Treasury hits back at Moody’s downgrade of UK’s credit rating

25 Sep 17

The Treasury has hit back at major credit ratings agency Moody’s decision to downgrade the UK’s credit rating.

Moody’s brought the UK’s credit rating down from an Aa1 rating to an Aa2 rating over the weekend amid fears its public finances were not going to do well as a result of Brexit.

Kathrin Muehlbronner, an analyst with the rating agency, said: “Moody’s expects weaker public finances going forward, partly linked to the economic slowdown under way but also reflecting the increasing political and social pressures to raise spending after seven years of spending cuts.”

The downgrade came after Theresa May delivered her speech in Florence outlining her optimistic vision for UK’s relationship with the EU post-Brexit.

A spokesperson for Treasury hit out at the rating’s agency for the timing.

He said: “The prime minister has just set out an ambitious vision for the UK’s future relationship with the EU, making clear that both sides will benefit from a new and unique partnership.”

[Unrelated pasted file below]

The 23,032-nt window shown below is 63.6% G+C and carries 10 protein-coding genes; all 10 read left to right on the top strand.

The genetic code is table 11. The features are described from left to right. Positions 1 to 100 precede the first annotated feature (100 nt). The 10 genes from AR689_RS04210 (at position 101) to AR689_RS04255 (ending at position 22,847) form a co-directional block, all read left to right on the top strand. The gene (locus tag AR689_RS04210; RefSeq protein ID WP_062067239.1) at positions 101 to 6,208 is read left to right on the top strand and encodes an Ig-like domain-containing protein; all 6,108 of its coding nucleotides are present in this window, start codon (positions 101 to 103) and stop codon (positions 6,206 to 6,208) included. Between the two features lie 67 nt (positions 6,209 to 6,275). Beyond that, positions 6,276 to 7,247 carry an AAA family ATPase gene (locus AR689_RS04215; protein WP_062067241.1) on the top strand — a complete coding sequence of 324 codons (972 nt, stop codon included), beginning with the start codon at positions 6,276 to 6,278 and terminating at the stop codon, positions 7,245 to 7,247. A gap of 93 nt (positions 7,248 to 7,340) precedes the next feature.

“We have made substantial progress in reducing the deficit while finding extra money for the NHS and social care at the same time."

He added: "We are not complacent about the challenges ahead, but we are optimistic about our bright future.” 

Peter Dowd, Labour’s shadow chief secretary to the Treasury, labelled the downgrade of the UK’s credit rating as a “hammer blow” to the economic credibility of the Conservatives and chancellor Philip Hammond. Hammond has previously claimed it was “critical” for the UK to maintain the highest credit ratings.

Dowd added: “For the second time under the Tories the UK’s credit rating has been downgraded, and on this occasion citing their lack of faith in the chancellor to meet his own spending targets as a result of unfunded spending commitments, such as the deal with the DUP.”

The UK lost its AAA credit rating from all the major credit rating agencies in June last year after the Brexit vote.

Vince Cable, leader of the Liberal Democrats, said the move by Moody’s was a warning that the UK’s economy would be weaker once the proposed two-year transitional phase comes to an end.

He said: “All May has done is simply delay the economic pain caused by an extreme Brexit.”

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